The most common (most abundantly made) color for Carnival Glass is now known by collectors as “Marigold” although that name was not in use at the time it was first produced.  Marigold has a clear glass base and is the most easily recognizable carnival color.

The surface colors of marigold are generally a bright orangeish,  yellow, and/or gold, turning sometimes to a rich copper with areas showing accentuated rainbow or ‘oil-slick’ highlights.   The highlights may appear mostly on ridges in a pattern, and vary in appearance according to the strength and angle of nearby lighting.

Marigold carnival glass is the most frequently found color and (in general) commands lower prices in the collector market.
However, variants of marigold such as those based on ‘moonstone’ a translucent white and ‘milk glass’ an opaque white base, can be more sought after.   Other base colors include amethyst (a reddish purple), blue, green, red and amber.   These basic colors are then further delineated by shade; depth of color; color combinations such as “amberina”  (red with amber ….. i.e. lighter yellow, orange or brown edges); color patterns such as “slag”, and special treatments such as “opalescent”.

SHAPES

The basic items produced in Carnival Glass included bowls, plates, vases, jugs, or pitchers and tumblers but many other more specialized items of tableware were made also.

These included large center piece items such as jardinières and float bowls, as well as smaller useful items such as butter dishes, celery vases and cruet sets.

In smaller numbers (and seen much less often) are items having to do with lighting, or associated with smoking and those designed solely for show as ornaments, such as figural sculptures or statuettes.

 Companies

Carnival glass was produced in large quantities in the US, besides the aforementioned Indiana Glass,  by Fenton Art Glass Company, Northwood Glass Company, as well as Imperial, Millersburg, Westmoreland, Dugan/Diamond, Cambridge, and U.S. Glass companies,  plus a number of smaller or lesser-known glass manufacturers.  Approximately 20 different glass companies located in the United States made Carnival glass at some time in their history.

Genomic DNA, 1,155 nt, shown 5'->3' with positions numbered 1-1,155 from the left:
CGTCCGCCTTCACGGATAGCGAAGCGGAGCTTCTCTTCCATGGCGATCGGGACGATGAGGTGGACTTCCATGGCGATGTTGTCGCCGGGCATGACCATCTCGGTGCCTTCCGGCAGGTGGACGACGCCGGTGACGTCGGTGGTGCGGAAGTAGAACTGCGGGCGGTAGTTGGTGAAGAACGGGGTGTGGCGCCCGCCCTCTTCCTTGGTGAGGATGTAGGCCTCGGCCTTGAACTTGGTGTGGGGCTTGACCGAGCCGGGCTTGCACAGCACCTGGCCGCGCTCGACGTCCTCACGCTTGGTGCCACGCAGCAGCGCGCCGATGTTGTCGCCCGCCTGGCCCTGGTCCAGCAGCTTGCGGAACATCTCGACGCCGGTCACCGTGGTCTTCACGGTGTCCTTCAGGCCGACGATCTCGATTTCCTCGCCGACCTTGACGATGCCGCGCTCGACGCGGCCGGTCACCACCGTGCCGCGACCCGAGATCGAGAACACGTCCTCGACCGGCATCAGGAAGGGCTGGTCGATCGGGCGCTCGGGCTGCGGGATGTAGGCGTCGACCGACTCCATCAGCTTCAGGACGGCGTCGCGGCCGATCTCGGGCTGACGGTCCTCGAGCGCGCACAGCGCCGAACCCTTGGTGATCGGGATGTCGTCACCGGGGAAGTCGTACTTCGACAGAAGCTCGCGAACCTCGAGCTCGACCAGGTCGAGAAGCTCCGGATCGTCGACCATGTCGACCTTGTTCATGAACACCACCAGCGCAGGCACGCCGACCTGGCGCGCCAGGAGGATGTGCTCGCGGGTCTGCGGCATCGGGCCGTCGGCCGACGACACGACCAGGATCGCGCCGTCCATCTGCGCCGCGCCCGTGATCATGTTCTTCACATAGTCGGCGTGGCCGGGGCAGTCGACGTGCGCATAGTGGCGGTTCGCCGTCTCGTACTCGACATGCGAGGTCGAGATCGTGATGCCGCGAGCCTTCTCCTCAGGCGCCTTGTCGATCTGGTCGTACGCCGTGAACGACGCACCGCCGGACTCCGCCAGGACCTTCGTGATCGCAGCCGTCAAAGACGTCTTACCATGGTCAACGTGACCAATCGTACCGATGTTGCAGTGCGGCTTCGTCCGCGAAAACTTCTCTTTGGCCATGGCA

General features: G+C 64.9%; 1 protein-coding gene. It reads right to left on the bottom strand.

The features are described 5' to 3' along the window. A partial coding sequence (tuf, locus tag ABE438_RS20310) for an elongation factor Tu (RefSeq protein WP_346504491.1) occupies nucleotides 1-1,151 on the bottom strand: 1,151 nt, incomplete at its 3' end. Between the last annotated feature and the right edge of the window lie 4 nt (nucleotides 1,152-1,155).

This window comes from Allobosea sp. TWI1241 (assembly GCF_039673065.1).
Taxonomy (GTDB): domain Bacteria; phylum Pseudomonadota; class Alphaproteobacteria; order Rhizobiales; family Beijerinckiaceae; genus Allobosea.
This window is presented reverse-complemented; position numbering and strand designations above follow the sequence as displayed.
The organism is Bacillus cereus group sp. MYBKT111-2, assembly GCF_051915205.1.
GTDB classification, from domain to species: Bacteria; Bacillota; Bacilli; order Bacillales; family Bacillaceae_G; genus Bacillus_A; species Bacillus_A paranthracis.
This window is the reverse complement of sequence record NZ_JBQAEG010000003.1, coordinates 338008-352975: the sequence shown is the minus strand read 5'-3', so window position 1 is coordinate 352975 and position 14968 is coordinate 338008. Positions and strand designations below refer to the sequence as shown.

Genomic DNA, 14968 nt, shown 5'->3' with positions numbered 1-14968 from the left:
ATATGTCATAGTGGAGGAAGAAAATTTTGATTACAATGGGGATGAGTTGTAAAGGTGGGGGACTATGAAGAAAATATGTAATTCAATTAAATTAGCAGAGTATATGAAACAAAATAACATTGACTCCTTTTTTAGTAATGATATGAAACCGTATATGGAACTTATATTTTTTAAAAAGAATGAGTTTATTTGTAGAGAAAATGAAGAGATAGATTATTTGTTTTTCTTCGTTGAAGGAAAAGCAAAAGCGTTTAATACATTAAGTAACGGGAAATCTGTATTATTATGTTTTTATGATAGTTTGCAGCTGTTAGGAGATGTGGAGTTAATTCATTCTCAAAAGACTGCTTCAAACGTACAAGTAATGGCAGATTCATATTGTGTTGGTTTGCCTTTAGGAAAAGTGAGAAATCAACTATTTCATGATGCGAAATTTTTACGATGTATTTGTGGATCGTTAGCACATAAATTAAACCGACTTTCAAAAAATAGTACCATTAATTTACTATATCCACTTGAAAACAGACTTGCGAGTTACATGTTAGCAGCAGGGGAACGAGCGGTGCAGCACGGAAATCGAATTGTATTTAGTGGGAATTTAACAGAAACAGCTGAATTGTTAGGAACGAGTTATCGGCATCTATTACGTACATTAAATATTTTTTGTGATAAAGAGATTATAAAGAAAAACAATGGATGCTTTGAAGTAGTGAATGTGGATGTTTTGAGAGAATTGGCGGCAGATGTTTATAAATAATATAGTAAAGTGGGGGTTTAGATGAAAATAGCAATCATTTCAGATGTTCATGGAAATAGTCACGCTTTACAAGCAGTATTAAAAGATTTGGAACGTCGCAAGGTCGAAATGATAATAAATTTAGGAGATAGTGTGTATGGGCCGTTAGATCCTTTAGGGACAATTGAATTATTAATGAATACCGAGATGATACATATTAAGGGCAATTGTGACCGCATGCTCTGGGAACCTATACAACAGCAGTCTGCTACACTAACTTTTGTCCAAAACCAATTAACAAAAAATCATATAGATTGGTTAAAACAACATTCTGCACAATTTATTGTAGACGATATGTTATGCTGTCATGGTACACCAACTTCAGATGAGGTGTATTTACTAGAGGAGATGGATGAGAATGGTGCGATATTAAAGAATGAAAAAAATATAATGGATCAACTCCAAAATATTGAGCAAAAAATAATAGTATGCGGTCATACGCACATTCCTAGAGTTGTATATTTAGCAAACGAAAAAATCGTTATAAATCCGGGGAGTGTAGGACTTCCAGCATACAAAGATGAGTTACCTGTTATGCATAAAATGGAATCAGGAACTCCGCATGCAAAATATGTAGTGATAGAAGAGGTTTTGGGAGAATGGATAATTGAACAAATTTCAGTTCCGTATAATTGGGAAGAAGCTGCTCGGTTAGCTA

Competition became so fierce that new patterns were continually being developed, so each company ended up making a range of patterns to give the customer a wider variety of choices.

Different and in many cases highly distinctive carnival glass patterns were designed by non-US makers, most notably by Crown Crystal of Australia, known for their depiction of that continent’s distinctive fauna and flora in their glass.

Sowerby (England) is notable for their use of swan, hen and dolphin figural pieces in carnival finish as well as pieces which have figural parts such as bird figured legs.

German production of carnival was dominated by the Brockwitz glassworks, with mainly geometric patterns which take their cues from cut glass. Other major European producers included Inwald (Czechoslovakia), Eda (Sweden) and Riihimäki (Finland).

Most carnival glass is considered to be highly collectible.  Prices do vary widely, with some pieces, (such as certain pieces made in large quantities in a more common color)  being worth very little, while other, very rare items commanding thousands of dollars on the open market.     Examples of carnival glass are seen frequently in most antique stores, and there is an active market for it on the ebay auction website.

Identification of carnival glass is frequently VERY difficult. Many manufacturers did not include a glassmaker’s mark on their product, and some did so only for part of the time they produced the glass.

Identifying carnival glass involves matching patterns, colors, sheen, edges, thickness, and other factors from old manufacturer’s trade catalogs, other known examples, or other reference material.

Many of the glass manufacturers who produced Carnival glass copied patterns (with or without slight changes) from their competitors, so it is often very difficult to know for sure where, or by whom, a particular piece was made.

For a comprehensive site all about Carnival Glass, with TONS of great information, check out this website by collector/author/researcher David Doty: www.ddoty.com.

Click here to go to the Glass Bottle Marks pages (page one).

Please click here to go to my Home Page.

3 Responses to Carnival Glass

  1. Susan sisneros says:

    I found this bottle a few yrs ago,and haven’t been able to find out how old it it,so I thought you might be able to help me. The bottle is pink,and it has a raised pattern on it which look like a sunshine,and it has a number on the bottom REGOH2755481 Thank you for your time and help. Susan Sisneros

    • David says:

      Susan,
      I don’t know about your bottle.
      You might try google searches with spaced variations of the markings you see, such as “REGO H2755481” .
      Best regards,
      David

      • David says:

        Update on this thread: The correct embossing is “REGD No 755481” and this is marked on the bottom of a British-manufactured cosmetic powder jar. The design number (design patent) was registered in 1930. (Although specimens with this marking may have been made for years afterward). The bottle has been seen in a pale pinkish glass, light green, and perhaps other colors.

Comments/Replies: All comments are moderated so will not be published immediately. Because of mail volume received, and time and energy restraints, some questions may not be answered individually, especially if the subject is already addressed elsewhere on this site. This website is not intended as an appraisal service, but as a resource for background info on glass companies and the marks they used, so I usually delete "What is this bottle worth?" types of queries. Thank you very much for your patience & understanding !!